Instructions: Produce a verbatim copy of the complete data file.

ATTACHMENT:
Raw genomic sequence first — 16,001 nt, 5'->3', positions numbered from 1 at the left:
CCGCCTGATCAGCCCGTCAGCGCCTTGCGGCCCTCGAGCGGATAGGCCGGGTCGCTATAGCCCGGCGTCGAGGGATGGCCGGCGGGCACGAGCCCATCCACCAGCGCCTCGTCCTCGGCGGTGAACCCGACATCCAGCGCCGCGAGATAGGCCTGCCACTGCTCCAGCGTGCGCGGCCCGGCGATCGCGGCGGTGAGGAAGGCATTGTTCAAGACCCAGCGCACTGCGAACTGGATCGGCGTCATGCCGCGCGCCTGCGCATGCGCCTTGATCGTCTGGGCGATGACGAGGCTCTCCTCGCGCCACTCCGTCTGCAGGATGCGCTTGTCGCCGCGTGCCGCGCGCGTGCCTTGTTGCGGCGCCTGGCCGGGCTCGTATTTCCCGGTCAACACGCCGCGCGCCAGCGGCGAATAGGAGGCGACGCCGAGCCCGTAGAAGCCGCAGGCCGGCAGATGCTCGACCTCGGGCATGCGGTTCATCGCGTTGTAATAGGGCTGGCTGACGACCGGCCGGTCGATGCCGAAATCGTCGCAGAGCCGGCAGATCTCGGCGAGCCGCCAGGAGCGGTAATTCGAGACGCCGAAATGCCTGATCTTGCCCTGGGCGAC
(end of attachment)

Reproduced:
Raw genomic sequence first — 16,001 nt, 5'->3', positions numbered from 1 at the left:
CCGCCTGATCAGCCCGTCAGCGCCTTGCGGCCCTCGAGCGGATAGGCCGGGTCGCTATAGCCCGGCGTCGAGGGATGGCCGGCGGGCACGAGCCCATCCACCAGCGCCTCGTCCTCGGCGGTGAACCCGACATCCAGCGCCGCGAGATAGGCCTGCCACTGCTCCAGCGTGCGCGGCCCGGCGATCGCGGCGGTGAGGAAGGCATTGTTCAAGACCCAGCGCACTGCGAACTGGATCGGCGTCATGCCGCGCGCCTGCGCATGCGCCTTGATCGTCTGGGCGATGACGAGGCTCTCCTCGCGCCACTCCGTCTGCAGGATGCGCTTGTCGCCGCGTGCCGCGCGCGTGCCTTGTTGCGGCGCCTGGCCGGGCTCGTATTTCCCGGTCAACACGCCGCGCGCCAGCGGCGAATAGGAGGCGACGCCGAGCCCGTAGAAGCCGCAGGCCGGCAGATGCTCGACCTCGGGCATGCGGTTCATCGCGTTGTAATAGGGCTGGCTGACGACCGGCCGGTCGATGCCGAAATCGTCGCAGAGCCGGCAGATCTCGGCGAGCCGCCAGGAGCGGTAATTCGAGACGCCGAAATGCCTGATCTTGCCCTGGGCGAC